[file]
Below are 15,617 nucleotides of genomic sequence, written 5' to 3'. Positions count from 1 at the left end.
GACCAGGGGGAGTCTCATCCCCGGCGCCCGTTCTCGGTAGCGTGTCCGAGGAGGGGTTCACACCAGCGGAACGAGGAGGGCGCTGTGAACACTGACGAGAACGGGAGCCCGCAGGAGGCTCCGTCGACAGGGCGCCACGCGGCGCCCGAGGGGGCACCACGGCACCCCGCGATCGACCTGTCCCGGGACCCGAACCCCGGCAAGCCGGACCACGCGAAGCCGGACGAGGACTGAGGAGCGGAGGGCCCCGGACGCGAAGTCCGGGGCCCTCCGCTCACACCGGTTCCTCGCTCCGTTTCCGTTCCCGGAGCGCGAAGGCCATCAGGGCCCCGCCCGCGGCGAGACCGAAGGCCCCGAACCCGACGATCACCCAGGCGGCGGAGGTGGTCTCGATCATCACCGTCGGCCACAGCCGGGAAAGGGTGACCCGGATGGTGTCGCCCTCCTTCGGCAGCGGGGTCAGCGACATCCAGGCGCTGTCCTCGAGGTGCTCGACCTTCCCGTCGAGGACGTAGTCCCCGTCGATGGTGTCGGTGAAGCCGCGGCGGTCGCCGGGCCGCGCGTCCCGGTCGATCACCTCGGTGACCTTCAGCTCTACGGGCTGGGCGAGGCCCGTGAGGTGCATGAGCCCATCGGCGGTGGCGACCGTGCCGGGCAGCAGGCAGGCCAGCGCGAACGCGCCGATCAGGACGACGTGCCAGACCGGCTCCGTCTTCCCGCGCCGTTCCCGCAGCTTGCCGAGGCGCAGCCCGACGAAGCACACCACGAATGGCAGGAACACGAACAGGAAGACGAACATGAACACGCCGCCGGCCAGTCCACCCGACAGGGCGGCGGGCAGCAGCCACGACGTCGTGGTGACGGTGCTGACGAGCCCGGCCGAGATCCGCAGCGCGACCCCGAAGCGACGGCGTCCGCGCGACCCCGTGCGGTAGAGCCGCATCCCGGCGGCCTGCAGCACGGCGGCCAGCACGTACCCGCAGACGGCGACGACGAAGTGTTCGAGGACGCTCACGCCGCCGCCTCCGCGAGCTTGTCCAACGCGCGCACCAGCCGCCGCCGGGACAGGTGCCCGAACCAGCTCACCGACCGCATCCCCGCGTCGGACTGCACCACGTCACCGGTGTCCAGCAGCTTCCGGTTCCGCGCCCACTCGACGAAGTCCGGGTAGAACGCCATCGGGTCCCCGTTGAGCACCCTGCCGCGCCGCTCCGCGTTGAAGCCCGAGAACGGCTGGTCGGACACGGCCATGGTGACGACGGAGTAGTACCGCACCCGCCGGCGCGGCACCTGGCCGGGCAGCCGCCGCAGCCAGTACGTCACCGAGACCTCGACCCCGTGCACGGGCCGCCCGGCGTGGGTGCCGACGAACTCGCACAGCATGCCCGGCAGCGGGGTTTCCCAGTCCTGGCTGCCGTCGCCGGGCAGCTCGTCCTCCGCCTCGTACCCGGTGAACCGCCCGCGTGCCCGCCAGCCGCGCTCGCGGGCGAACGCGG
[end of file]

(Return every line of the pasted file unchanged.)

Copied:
Below are 15,617 nucleotides of genomic sequence, written 5' to 3'. Positions count from 1 at the left end.
GACCAGGGGGAGTCTCATCCCCGGCGCCCGTTCTCGGTAGCGTGTCCGAGGAGGGGTTCACACCAGCGGAACGAGGAGGGCGCTGTGAACACTGACGAGAACGGGAGCCCGCAGGAGGCTCCGTCGACAGGGCGCCACGCGGCGCCCGAGGGGGCACCACGGCACCCCGCGATCGACCTGTCCCGGGACCCGAACCCCGGCAAGCCGGACCACGCGAAGCCGGACGAGGACTGAGGAGCGGAGGGCCCCGGACGCGAAGTCCGGGGCCCTCCGCTCACACCGGTTCCTCGCTCCGTTTCCGTTCCCGGAGCGCGAAGGCCATCAGGGCCCCGCCCGCGGCGAGACCGAAGGCCCCGAACCCGACGATCACCCAGGCGGCGGAGGTGGTCTCGATCATCACCGTCGGCCACAGCCGGGAAAGGGTGACCCGGATGGTGTCGCCCTCCTTCGGCAGCGGGGTCAGCGACATCCAGGCGCTGTCCTCGAGGTGCTCGACCTTCCCGTCGAGGACGTAGTCCCCGTCGATGGTGTCGGTGAAGCCGCGGCGGTCGCCGGGCCGCGCGTCCCGGTCGATCACCTCGGTGACCTTCAGCTCTACGGGCTGGGCGAGGCCCGTGAGGTGCATGAGCCCATCGGCGGTGGCGACCGTGCCGGGCAGCAGGCAGGCCAGCGCGAACGCGCCGATCAGGACGACGTGCCAGACCGGCTCCGTCTTCCCGCGCCGTTCCCGCAGCTTGCCGAGGCGCAGCCCGACGAAGCACACCACGAATGGCAGGAACACGAACAGGAAGACGAACATGAACACGCCGCCGGCCAGTCCACCCGACAGGGCGGCGGGCAGCAGCCACGACGTCGTGGTGACGGTGCTGACGAGCCCGGCCGAGATCCGCAGCGCGACCCCGAAGCGACGGCGTCCGCGCGACCCCGTGCGGTAGAGCCGCATCCCGGCGGCCTGCAGCACGGCGGCCAGCACGTACCCGCAGACGGCGACGACGAAGTGTTCGAGGACGCTCACGCCGCCGCCTCCGCGAGCTTGTCCAACGCGCGCACCAGCCGCCGCCGGGACAGGTGCCCGAACCAGCTCACCGACCGCATCCCCGCGTCGGACTGCACCACGTCACCGGTGTCCAGCAGCTTCCGGTTCCGCGCCCACTCGACGAAGTCCGGGTAGAACGCCATCGGGTCCCCGTTGAGCACCCTGCCGCGCCGCTCCGCGTTGAAGCCCGAGAACGGCTGGTCGGACACGGCCATGGTGACGACGGAGTAGTACCGCACCCGCCGGCGCGGCACCTGGCCGGGCAGCCGCCGCAGCCAGTACGTCACCGAGACCTCGACCCCGTGCACGGGCCGCCCGGCGTGGGTGCCGACGAACTCGCACAGCATGCCCGGCAGCGGGGTTTCCCAGTCCTGGCTGCCGTCGCCGGGCAGCTCGTCCTCCGCCTCGTACCCGGTGAACCGCCCGCGTGCCCGCCAGCCGCGCTCGCGGGCGAACGCGG